UN humanitarian coordinator says Israel stymied Palestinian nat'l aspiration.
By TOVAH LAZAROFFPublished: MARCH 5, 2010 07:51Advertisement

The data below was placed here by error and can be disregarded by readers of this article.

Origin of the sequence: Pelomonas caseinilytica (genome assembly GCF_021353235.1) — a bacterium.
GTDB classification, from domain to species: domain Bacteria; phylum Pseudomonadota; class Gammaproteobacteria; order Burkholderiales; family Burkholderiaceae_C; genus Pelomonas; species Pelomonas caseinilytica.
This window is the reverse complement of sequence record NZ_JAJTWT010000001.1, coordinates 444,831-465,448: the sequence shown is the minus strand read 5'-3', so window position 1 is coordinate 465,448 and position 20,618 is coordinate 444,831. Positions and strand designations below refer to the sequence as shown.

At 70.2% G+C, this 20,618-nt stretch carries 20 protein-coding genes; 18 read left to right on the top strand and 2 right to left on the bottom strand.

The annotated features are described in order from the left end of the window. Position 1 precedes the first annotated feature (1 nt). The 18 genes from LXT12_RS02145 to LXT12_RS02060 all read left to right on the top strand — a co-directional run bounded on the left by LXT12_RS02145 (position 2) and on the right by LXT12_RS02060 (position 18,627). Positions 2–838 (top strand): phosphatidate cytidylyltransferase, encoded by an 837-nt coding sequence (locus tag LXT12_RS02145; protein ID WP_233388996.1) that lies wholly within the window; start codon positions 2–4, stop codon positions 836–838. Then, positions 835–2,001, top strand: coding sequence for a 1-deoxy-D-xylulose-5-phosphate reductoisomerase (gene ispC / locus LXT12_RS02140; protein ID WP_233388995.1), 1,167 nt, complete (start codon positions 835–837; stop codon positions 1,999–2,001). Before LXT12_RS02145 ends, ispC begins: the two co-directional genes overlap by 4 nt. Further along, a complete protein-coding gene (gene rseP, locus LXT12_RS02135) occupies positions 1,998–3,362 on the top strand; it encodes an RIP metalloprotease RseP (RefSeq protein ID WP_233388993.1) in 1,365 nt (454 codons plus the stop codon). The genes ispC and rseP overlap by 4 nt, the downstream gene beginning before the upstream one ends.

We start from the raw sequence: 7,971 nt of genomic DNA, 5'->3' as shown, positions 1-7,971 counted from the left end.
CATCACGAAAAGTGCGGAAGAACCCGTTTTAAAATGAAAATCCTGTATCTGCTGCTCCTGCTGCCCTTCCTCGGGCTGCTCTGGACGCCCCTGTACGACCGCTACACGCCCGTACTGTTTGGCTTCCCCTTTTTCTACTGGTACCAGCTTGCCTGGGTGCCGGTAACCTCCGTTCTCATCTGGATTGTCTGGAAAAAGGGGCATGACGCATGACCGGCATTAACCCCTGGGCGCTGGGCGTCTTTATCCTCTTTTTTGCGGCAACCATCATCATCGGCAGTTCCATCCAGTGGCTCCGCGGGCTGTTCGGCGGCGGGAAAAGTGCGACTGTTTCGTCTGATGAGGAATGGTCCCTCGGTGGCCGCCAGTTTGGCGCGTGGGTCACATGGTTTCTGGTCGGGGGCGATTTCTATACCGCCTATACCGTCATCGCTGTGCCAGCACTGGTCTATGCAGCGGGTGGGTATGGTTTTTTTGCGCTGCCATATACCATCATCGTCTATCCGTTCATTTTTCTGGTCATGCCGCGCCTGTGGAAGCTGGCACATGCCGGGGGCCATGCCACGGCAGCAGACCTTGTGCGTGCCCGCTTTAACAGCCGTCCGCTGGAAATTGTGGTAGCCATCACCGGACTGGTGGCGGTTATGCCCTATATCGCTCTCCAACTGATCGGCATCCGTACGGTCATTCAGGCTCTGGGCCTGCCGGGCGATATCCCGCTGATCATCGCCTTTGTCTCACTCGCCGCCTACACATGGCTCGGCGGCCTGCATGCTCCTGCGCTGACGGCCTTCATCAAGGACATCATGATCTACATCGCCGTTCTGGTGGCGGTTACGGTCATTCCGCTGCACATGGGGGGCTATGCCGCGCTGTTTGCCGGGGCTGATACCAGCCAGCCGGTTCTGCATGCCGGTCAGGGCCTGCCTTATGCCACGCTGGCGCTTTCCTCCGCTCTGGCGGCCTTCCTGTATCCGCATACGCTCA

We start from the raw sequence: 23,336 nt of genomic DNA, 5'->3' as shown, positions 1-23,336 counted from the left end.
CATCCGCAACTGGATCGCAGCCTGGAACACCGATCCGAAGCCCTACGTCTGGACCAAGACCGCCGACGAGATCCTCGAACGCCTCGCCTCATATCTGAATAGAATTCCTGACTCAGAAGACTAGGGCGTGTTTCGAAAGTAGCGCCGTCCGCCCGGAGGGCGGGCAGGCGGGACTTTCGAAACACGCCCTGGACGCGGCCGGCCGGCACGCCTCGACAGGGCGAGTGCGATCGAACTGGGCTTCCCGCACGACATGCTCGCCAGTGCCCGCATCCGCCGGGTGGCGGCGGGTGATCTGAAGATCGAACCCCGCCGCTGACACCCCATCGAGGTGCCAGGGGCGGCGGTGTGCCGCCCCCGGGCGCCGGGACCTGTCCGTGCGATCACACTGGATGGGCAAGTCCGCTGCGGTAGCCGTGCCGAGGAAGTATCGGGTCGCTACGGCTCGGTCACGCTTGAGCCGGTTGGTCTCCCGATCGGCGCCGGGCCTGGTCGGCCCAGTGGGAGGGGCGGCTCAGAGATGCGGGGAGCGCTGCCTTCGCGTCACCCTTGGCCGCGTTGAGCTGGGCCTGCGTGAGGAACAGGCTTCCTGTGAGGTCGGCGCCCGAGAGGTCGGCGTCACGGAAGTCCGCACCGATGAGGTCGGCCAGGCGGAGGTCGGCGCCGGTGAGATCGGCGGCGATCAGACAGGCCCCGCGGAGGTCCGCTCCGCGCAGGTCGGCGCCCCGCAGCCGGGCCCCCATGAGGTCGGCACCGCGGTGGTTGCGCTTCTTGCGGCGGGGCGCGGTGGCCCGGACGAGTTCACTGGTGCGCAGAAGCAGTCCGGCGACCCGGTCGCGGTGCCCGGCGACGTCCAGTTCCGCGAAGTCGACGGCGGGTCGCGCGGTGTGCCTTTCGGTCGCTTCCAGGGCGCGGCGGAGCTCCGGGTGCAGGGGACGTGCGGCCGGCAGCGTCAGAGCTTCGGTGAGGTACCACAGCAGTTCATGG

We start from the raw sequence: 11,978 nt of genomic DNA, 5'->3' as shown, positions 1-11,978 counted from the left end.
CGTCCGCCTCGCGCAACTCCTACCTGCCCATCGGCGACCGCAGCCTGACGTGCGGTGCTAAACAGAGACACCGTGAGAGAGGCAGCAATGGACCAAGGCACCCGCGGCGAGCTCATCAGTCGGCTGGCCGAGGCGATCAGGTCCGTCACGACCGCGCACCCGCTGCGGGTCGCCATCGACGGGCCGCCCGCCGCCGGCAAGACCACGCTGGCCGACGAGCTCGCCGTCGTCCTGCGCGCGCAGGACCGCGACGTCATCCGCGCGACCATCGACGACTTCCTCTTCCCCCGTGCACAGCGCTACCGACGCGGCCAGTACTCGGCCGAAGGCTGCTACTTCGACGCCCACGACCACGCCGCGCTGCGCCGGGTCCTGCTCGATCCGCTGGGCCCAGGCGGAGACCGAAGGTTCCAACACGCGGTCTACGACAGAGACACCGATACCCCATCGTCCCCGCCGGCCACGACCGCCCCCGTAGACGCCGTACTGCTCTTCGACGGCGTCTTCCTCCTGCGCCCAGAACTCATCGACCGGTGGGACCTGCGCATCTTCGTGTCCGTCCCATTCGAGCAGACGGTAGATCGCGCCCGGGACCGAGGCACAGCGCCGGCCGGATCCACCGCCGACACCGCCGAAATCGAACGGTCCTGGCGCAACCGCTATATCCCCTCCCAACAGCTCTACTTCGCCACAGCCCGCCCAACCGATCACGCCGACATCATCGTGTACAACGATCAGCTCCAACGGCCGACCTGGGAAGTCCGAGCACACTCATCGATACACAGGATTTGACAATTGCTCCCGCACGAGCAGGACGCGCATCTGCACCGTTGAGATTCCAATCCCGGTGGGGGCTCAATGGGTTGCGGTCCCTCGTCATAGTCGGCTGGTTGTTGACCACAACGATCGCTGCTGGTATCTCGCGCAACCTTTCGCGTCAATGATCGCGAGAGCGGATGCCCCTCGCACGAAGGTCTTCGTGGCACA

In the near future, a two-state solution may no longer be viable, UNhumanitarian coordinator John Holmes told The Jerusalem Post onThursday evening, at the tail-end of a four-day visit to Israel and thePalestinian territories.“You are not far off from the pointwhere the two-state solution becomes impossible,” said Holmes. “If youare going to have a meaningful Palestinian state, it needs to have ameaningful piece of land that goes with it.”He listed the waysin which Israel had stymied Palestinian national aspiration over theyears, including, as he saw it, Israel’s “illegal annexation ofJerusalem.”Other items on his list were divisions in Area Cof the West Bank, such as the security barrier, settlements and theroads connecting them that Palestinians cannot use.“This is notcontiguous territory. It is territory that is split up. It is a veryfunny kind of state. That is why people are not sure that a solution isavailable,” said Holmes.He spoke in advance of the indirectnegotiations that are expected to begin next week between Israel andthe Palestinians – the first time that any kind of negotiations willhave taken place since Prime Minister Binyamin Netanyahu took officelast year. Earlier, at a Jerusalem press conference, Holmes saidIsrael’s “creation of facts on the ground,” particularly in eastJerusalem, had not made it “easier.”He spoke out againstIsraeli plans for new Jewish construction in east Jerusalem, as well asthe demolition of Palestinian homes.“There is a continueddisconnect between what is happening in those areas and thenegotiations that are about to start,” said Holmes.Heacknowledged that there had been improvements in the life ofPalestinians, particularly with regard to movement and access. But hesaid it was not enough, and the situation on the ground was“frustrating for Palestinians.”The more time passes, the more the facts on the ground become irreversible, said Holmes.“Itcauses this deep frustration and cynicism about the possibility of areal state on a piece of contiguous territory,” he said.But themajor issue Holmes championed during his time here was his call forIsrael to fully reopen the Gaza crossings, which have been closed toall but humanitarian goods since Hamas violently took over the area in2007.Holmes, whose title is UN under-secretary general andemergency relief coordinator, has visited Israel three times since hetook office in 2007. He came last year in the aftermath of OperationCast Lead and visited Gaza so he could see the destruction caused byIsrael’s military incursion there in January 2009.This week, he returned to Gaza. It is likely his last visit to Gaza and Israel, as he leaves his job in six months.“It was disappointing and depressing,” he told journalists. “So little has changed.”Somerubble has been removed, but there was “no significant start onreconstruction” because Israel has banned construction material fromentering Gaza.Life there, he said, “is difficult” and “grim.”“Thepolicy of the blockade is unacceptable” and is a form of “collectivepunishment,” said Holmes. “It damages the people of Gaza, but notHamas.”Israel must fully reopen the passages into Gaza, hesaid, adding that this position was held “pretty unanimously” by theinternational community.“There have been many statements andprivate discussions to that effect, including by the Americans and theEuropeans,” said Holmes.It is “hard to demonstrate” thatclosing the crossings has harmed Hamas, particularly when smugglingtunnels are operating in full swing and goods are entering in anuncontrolled way, Holmes said. He added that the internationalcommunity should press harder to reopen the passages, but he did notspecify how they should do so.He later told the Post thatin the interim, he had urged Israel to allow a certain amount ofbuilding material into Gaza for reconstruction of homes andinfrastructure.In particular, he said, water and sewagetreatment plants are needed. People in Gaza need clean drinking water,and the pollution that has occurred from untreated waste has to bestopped, he said.It seemed to him that Israel might be willingto “be more flexible in the margins of their policy, and that would bea good thing, even if it won’t solve the underlying problem,” he said.During his time here, Holmes met with the Noam Schalit, whose son Gilad has been held captive by Hamas in Gaza since 2006.Ata press conference in Gaza on Tuesday and again in Jerusalem, Holmescalled for the IDF soldier’s release and for Hamas to allow theInternational Red Cross to visit him.Israel has linked theissue of the passages to Schalit’s continued captivity. But Holmes saidhe did not think the two were connected. It didn’t make sense, he said,to connect the fate of one individual to the living conditions of 1.5million people in Gaza.He told the Post that he intended, however, to continue to press for Schalit’s release privately and publicly.Holmesalso had critical words for Hamas, which, he said, should make sure notto interfere with humanitarian operations in Gaza, as they have fromtime to time, as well as to insure the rule of law and protect humanrights.They should also stop launching rockets at Israel, hetold the Post. “Obviously we would want the authorities there tomake sure that no rockets are being fired and the situation remainscalm,” said Holmes.He also had praise for the field hospitalthat Israel sent to Haiti after the recent earthquake there. “It wasthere very quickly, and it was an extremely effective operation. It wasimportant, and I have welcomed it publicly several times since,” saidHolmes.He added that he would like to see Israel become moreinvolved in international humanitarian operations, saying he had raisedthis issue with Deputy Foreign Minister Danny Ayalon and others in theForeign Ministry with whom he met.“We welcome the greater engagement of Israel with the internationalhumanitarian effort in other circumstances in the future,” said Holmes.“Weagreed to intensify the dialogue we have about that. We want tointensify those contacts and make use of areas where Israel has aparticular strength, like agriculture, or the medical area, whereIsrael is strong and has rapidly deployable field hospitals,” saidHolmes.